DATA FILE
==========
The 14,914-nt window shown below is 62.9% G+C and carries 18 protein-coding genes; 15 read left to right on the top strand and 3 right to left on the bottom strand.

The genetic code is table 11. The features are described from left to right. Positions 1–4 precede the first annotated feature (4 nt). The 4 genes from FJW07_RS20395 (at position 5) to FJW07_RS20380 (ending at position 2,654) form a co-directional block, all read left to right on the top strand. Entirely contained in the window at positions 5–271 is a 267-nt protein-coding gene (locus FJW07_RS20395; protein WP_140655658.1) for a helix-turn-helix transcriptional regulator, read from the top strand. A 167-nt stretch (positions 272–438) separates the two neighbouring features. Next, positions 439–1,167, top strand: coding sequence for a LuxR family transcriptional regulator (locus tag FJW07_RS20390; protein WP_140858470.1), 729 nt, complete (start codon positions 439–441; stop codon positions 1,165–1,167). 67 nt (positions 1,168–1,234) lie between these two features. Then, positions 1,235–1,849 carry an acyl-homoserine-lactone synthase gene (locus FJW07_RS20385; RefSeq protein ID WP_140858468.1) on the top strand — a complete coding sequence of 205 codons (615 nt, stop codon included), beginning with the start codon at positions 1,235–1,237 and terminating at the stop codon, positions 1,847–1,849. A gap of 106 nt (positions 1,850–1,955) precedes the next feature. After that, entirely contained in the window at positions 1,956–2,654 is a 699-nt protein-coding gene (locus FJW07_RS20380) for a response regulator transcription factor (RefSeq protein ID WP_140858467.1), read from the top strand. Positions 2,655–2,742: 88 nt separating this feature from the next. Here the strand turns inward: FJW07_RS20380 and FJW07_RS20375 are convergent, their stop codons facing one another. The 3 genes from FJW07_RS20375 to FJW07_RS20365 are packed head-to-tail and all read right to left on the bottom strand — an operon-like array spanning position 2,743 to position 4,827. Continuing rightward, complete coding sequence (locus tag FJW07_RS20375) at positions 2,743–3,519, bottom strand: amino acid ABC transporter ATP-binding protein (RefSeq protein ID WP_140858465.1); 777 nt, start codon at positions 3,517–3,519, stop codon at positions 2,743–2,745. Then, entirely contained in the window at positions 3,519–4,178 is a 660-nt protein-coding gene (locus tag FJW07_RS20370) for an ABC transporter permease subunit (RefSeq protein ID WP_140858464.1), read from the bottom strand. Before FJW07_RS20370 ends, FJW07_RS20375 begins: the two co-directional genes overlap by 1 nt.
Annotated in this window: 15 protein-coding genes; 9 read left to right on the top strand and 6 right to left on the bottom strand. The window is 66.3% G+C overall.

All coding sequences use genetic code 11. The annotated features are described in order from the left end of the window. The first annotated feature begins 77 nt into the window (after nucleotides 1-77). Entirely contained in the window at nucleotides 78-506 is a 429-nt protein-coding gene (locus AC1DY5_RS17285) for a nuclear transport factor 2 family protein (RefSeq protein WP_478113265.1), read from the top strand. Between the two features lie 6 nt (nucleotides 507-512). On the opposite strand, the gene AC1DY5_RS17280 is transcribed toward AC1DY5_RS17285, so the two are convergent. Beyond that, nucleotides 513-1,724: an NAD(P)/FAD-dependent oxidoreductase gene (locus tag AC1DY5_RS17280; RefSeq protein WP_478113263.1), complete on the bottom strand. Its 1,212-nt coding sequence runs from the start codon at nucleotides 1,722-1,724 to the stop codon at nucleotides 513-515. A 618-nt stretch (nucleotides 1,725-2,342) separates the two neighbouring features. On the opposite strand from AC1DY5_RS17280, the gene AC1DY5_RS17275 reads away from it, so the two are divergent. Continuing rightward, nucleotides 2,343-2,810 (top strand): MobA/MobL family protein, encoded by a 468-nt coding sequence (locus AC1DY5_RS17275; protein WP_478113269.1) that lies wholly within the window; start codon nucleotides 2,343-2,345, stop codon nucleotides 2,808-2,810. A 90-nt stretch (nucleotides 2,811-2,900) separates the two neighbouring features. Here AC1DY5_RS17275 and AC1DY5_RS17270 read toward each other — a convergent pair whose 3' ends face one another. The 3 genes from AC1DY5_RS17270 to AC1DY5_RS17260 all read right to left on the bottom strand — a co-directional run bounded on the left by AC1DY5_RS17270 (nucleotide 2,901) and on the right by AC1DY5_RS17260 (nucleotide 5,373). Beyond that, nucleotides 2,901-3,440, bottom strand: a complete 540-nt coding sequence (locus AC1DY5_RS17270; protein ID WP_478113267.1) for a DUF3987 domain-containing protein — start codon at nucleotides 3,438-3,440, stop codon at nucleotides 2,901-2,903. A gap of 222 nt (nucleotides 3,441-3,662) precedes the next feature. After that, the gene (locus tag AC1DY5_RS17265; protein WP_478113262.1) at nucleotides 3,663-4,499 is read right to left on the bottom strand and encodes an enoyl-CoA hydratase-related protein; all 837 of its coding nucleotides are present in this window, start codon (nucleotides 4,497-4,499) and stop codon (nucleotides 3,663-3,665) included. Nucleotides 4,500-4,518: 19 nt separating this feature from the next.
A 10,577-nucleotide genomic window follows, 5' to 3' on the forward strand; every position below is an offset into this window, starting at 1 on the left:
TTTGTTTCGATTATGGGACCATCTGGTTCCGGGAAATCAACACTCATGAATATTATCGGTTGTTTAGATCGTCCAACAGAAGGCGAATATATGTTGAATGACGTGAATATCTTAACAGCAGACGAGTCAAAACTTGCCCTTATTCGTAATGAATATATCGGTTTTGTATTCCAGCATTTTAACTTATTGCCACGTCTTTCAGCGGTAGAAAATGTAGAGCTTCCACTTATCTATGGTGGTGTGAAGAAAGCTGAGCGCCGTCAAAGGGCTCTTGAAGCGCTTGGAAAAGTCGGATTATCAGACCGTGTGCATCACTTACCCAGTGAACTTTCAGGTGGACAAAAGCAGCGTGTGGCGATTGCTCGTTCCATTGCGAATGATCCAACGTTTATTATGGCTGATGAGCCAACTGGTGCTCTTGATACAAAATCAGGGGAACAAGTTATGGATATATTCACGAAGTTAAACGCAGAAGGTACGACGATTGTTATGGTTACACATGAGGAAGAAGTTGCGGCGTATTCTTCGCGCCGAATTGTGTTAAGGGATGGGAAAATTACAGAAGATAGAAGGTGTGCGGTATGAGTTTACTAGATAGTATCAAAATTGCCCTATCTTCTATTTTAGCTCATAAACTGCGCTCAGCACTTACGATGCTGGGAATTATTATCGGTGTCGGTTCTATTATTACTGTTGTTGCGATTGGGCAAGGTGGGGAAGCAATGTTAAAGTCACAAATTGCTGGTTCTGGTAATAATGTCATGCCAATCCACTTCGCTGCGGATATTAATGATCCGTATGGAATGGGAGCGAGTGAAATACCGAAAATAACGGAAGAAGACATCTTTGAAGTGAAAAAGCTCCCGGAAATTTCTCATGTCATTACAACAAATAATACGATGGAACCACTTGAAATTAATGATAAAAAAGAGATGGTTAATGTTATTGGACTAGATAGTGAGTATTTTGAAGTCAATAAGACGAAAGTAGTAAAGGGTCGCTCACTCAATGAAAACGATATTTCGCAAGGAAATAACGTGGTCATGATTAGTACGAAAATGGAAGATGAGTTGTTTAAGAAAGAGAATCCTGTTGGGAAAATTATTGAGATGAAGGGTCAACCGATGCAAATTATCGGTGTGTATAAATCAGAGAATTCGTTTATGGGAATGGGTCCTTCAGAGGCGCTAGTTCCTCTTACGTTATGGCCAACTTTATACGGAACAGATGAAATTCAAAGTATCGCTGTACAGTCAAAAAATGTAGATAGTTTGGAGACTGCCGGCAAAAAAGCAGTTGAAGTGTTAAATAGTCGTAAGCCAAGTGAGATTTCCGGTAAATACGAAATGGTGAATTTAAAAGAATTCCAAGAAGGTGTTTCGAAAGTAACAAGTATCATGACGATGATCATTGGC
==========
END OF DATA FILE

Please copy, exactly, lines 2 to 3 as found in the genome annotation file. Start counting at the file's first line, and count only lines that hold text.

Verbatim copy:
The genetic code is table 11. The features are described from left to right. Positions 1–4 precede the first annotated feature (4 nt). The 4 genes from FJW07_RS20395 (at position 5) to FJW07_RS20380 (ending at position 2,654) form a co-directional block, all read left to right on the top strand. Entirely contained in the window at positions 5–271 is a 267-nt protein-coding gene (locus FJW07_RS20395; protein WP_140655658.1) for a helix-turn-helix transcriptional regulator, read from the top strand. A 167-nt stretch (positions 272–438) separates the two neighbouring features. Next, positions 439–1,167, top strand: coding sequence for a LuxR family transcriptional regulator (locus tag FJW07_RS20390; protein WP_140858470.1), 729 nt, complete (start codon positions 439–441; stop codon positions 1,165–1,167). 67 nt (positions 1,168–1,234) lie between these two features. Then, positions 1,235–1,849 carry an acyl-homoserine-lactone synthase gene (locus FJW07_RS20385; RefSeq protein ID WP_140858468.1) on the top strand — a complete coding sequence of 205 codons (615 nt, stop codon included), beginning with the start codon at positions 1,235–1,237 and terminating at the stop codon, positions 1,847–1,849. A gap of 106 nt (positions 1,850–1,955) precedes the next feature. After that, entirely contained in the window at positions 1,956–2,654 is a 699-nt protein-coding gene (locus FJW07_RS20380) for a response regulator transcription factor (RefSeq protein ID WP_140858467.1), read from the top strand. Positions 2,655–2,742: 88 nt separating this feature from the next. Here the strand turns inward: FJW07_RS20380 and FJW07_RS20375 are convergent, their stop codons facing one another. The 3 genes from FJW07_RS20375 to FJW07_RS20365 are packed head-to-tail and all read right to left on the bottom strand — an operon-like array spanning position 2,743 to position 4,827. Continuing rightward, complete coding sequence (locus tag FJW07_RS20375) at positions 2,743–3,519, bottom strand: amino acid ABC transporter ATP-binding protein (RefSeq protein ID WP_140858465.1); 777 nt, start codon at positions 3,517–3,519, stop codon at positions 2,743–2,745. Then, entirely contained in the window at positions 3,519–4,178 is a 660-nt protein-coding gene (locus tag FJW07_RS20370) for an ABC transporter permease subunit (RefSeq protein ID WP_140858464.1), read from the bottom strand. Before FJW07_RS20370 ends, FJW07_RS20375 begins: the two co-directional genes overlap by 1 nt.
Annotated in this window: 15 protein-coding genes; 9 read left to right on the top strand and 6 right to left on the bottom strand. The window is 66.3% G+C overall.